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Inhaled steroids slow growth in children

MagazineMarch 1998 (Vol. 8 Issue 12)Inhaled steroids slow growth in children

More evidence that inhaled steroids carry the same risks as the oral kind

More evidence that inhaled steroids carry the same risks as the oral kind. New research shows that children treated with the inhaled corticosteroid beclomethasone grow at a slower rate than those given a placebo or salmeterol.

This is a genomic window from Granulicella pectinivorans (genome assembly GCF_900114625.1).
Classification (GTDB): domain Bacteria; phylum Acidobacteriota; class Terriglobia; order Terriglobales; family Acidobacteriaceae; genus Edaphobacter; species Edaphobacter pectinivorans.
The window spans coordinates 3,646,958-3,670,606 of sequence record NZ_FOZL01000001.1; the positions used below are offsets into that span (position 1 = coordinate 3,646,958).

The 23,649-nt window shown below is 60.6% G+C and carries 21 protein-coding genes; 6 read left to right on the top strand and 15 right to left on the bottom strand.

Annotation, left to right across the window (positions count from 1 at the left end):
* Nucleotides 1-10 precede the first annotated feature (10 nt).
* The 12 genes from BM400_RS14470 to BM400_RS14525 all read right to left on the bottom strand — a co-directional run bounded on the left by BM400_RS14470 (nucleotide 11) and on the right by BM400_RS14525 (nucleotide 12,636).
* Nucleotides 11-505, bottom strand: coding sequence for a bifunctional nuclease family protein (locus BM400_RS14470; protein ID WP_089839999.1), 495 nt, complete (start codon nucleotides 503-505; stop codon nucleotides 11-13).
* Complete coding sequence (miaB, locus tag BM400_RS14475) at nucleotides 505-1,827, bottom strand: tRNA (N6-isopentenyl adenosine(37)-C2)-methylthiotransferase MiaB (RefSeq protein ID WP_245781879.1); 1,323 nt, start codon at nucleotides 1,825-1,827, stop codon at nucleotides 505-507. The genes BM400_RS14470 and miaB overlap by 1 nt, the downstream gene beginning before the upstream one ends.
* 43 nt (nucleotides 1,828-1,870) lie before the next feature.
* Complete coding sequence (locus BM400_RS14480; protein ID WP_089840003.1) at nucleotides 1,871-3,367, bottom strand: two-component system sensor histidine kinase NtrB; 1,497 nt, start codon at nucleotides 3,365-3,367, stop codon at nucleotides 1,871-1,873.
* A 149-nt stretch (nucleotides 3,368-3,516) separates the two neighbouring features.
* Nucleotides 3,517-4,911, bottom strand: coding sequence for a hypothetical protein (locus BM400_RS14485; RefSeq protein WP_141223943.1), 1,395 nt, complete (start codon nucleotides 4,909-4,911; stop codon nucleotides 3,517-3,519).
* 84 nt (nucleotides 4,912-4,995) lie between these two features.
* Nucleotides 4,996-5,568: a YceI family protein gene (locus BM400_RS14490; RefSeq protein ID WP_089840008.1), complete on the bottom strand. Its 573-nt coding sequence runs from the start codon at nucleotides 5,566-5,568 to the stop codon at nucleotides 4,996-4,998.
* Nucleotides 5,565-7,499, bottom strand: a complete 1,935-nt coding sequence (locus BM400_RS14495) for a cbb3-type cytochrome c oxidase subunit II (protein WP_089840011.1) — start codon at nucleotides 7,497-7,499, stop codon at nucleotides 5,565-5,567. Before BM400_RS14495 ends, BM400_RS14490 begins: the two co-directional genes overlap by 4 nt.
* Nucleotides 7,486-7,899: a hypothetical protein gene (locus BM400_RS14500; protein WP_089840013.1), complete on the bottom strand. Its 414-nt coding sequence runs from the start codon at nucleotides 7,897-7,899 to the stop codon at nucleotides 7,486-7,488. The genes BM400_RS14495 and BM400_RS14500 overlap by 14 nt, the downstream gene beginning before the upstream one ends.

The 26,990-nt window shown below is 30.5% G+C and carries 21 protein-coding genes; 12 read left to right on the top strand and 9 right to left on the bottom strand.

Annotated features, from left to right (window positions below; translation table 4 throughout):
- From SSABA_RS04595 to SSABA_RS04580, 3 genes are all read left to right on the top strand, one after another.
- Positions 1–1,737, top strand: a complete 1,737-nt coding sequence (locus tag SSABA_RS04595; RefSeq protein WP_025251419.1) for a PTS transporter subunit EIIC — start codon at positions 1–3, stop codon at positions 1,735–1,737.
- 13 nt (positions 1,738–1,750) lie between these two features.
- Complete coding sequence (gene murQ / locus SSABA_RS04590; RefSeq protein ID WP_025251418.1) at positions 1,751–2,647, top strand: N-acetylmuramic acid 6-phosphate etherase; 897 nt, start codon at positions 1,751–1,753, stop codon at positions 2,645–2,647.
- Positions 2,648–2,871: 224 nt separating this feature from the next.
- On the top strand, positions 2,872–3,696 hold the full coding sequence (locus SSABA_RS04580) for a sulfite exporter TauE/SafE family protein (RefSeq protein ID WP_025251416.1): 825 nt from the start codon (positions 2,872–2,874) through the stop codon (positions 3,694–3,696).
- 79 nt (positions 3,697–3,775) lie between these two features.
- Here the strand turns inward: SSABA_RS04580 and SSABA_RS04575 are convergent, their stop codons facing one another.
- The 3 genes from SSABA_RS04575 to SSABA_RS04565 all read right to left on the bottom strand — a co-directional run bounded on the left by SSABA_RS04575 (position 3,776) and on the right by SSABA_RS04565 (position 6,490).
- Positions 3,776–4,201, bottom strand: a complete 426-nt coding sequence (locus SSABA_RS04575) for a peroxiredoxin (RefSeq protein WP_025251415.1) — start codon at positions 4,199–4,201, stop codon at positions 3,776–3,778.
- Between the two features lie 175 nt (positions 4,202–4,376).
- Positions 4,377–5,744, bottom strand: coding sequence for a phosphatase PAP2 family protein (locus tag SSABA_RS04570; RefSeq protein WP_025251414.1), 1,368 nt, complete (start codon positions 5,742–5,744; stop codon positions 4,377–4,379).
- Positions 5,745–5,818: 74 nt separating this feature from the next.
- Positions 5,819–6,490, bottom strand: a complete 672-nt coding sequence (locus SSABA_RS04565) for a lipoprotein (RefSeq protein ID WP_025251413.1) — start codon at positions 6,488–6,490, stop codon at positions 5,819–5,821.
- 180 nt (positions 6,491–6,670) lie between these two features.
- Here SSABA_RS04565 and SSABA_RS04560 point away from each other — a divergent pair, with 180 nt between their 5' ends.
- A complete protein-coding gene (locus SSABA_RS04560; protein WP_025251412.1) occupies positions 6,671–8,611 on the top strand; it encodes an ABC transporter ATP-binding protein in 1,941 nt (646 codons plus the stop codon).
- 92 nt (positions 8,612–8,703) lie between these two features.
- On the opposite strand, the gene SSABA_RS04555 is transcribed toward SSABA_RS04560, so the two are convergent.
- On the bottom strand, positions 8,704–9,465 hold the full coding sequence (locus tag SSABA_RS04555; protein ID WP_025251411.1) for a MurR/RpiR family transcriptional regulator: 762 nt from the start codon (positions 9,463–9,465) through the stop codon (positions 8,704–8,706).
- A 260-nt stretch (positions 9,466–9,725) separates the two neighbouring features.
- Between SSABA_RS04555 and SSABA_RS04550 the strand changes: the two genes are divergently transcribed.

Growth retardation is a common side effect of oral steroids, but the medical profession has always maintained that inhaled steroids don't carry this risk. However, in these new studies, conducted on 240 9 year olds, children were randomly given either beclomethasone, salmeterol or placebo for one year. The results show that children given beclomethasone had grown 3.96 cm, compared with 5.04 cm for placebo and 5.4 cm for children given salmeterol (N Engl J Med, 1997; 337: 1659-65).

Case reports of prozac addicts

Social audit's charles medawar, the uk's drugs watchdog, pieces together new evidence demonstrating that the new, so-called safer antidepressants like prozac could be habit-forming.

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